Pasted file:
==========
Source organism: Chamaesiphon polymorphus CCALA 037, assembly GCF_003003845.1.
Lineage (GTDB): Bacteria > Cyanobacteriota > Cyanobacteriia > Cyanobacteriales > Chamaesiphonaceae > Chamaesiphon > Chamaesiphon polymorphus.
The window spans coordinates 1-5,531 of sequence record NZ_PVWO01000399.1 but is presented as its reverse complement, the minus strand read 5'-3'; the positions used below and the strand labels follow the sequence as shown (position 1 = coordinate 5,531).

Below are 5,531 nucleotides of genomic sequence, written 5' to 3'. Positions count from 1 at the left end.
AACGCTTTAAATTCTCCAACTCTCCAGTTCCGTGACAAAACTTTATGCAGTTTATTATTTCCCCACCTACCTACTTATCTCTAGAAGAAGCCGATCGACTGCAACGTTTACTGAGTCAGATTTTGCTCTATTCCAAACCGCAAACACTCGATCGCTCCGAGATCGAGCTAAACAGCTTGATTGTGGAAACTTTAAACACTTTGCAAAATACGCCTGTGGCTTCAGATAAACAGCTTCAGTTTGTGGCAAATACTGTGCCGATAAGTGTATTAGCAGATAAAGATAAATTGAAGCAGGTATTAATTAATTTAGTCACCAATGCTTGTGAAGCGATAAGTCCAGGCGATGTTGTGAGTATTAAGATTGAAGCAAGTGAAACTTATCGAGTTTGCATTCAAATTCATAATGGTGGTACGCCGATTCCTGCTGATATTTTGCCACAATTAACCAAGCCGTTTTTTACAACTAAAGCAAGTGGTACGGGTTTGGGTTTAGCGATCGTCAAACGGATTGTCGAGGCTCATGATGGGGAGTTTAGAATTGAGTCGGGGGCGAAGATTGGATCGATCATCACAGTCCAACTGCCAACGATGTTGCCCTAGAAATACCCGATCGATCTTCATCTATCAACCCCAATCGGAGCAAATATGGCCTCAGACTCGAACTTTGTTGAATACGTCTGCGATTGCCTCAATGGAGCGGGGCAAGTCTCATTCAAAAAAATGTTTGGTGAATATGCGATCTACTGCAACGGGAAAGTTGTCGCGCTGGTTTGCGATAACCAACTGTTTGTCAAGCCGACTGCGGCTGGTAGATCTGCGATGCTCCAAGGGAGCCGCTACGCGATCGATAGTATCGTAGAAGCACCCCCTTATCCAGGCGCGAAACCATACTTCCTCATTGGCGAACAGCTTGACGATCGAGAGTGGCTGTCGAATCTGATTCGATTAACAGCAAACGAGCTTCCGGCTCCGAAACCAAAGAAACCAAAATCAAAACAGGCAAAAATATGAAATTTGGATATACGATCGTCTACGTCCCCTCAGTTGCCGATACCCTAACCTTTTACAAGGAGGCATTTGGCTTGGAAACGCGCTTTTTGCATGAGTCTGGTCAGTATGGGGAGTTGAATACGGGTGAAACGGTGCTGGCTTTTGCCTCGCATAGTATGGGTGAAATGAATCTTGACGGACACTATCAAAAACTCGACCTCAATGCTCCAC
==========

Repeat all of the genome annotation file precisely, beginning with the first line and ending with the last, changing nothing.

Source organism: Chamaesiphon polymorphus CCALA 037, assembly GCF_003003845.1.
Lineage (GTDB): Bacteria > Cyanobacteriota > Cyanobacteriia > Cyanobacteriales > Chamaesiphonaceae > Chamaesiphon > Chamaesiphon polymorphus.
The window spans coordinates 1-5,531 of sequence record NZ_PVWO01000399.1 but is presented as its reverse complement, the minus strand read 5'-3'; the positions used below and the strand labels follow the sequence as shown (position 1 = coordinate 5,531).

Below are 5,531 nucleotides of genomic sequence, written 5' to 3'. Positions count from 1 at the left end.
AACGCTTTAAATTCTCCAACTCTCCAGTTCCGTGACAAAACTTTATGCAGTTTATTATTTCCCCACCTACCTACTTATCTCTAGAAGAAGCCGATCGACTGCAACGTTTACTGAGTCAGATTTTGCTCTATTCCAAACCGCAAACACTCGATCGCTCCGAGATCGAGCTAAACAGCTTGATTGTGGAAACTTTAAACACTTTGCAAAATACGCCTGTGGCTTCAGATAAACAGCTTCAGTTTGTGGCAAATACTGTGCCGATAAGTGTATTAGCAGATAAAGATAAATTGAAGCAGGTATTAATTAATTTAGTCACCAATGCTTGTGAAGCGATAAGTCCAGGCGATGTTGTGAGTATTAAGATTGAAGCAAGTGAAACTTATCGAGTTTGCATTCAAATTCATAATGGTGGTACGCCGATTCCTGCTGATATTTTGCCACAATTAACCAAGCCGTTTTTTACAACTAAAGCAAGTGGTACGGGTTTGGGTTTAGCGATCGTCAAACGGATTGTCGAGGCTCATGATGGGGAGTTTAGAATTGAGTCGGGGGCGAAGATTGGATCGATCATCACAGTCCAACTGCCAACGATGTTGCCCTAGAAATACCCGATCGATCTTCATCTATCAACCCCAATCGGAGCAAATATGGCCTCAGACTCGAACTTTGTTGAATACGTCTGCGATTGCCTCAATGGAGCGGGGCAAGTCTCATTCAAAAAAATGTTTGGTGAATATGCGATCTACTGCAACGGGAAAGTTGTCGCGCTGGTTTGCGATAACCAACTGTTTGTCAAGCCGACTGCGGCTGGTAGATCTGCGATGCTCCAAGGGAGCCGCTACGCGATCGATAGTATCGTAGAAGCACCCCCTTATCCAGGCGCGAAACCATACTTCCTCATTGGCGAACAGCTTGACGATCGAGAGTGGCTGTCGAATCTGATTCGATTAACAGCAAACGAGCTTCCGGCTCCGAAACCAAAGAAACCAAAATCAAAACAGGCAAAAATATGAAATTTGGATATACGATCGTCTACGTCCCCTCAGTTGCCGATACCCTAACCTTTTACAAGGAGGCATTTGGCTTGGAAACGCGCTTTTTGCATGAGTCTGGTCAGTATGGGGAGTTGAATACGGGTGAAACGGTGCTGGCTTTTGCCTCGCATAGTATGGGTGAAATGAATCTTGACGGACACTATCAAAAACTCGACCTCAATGCTCCAC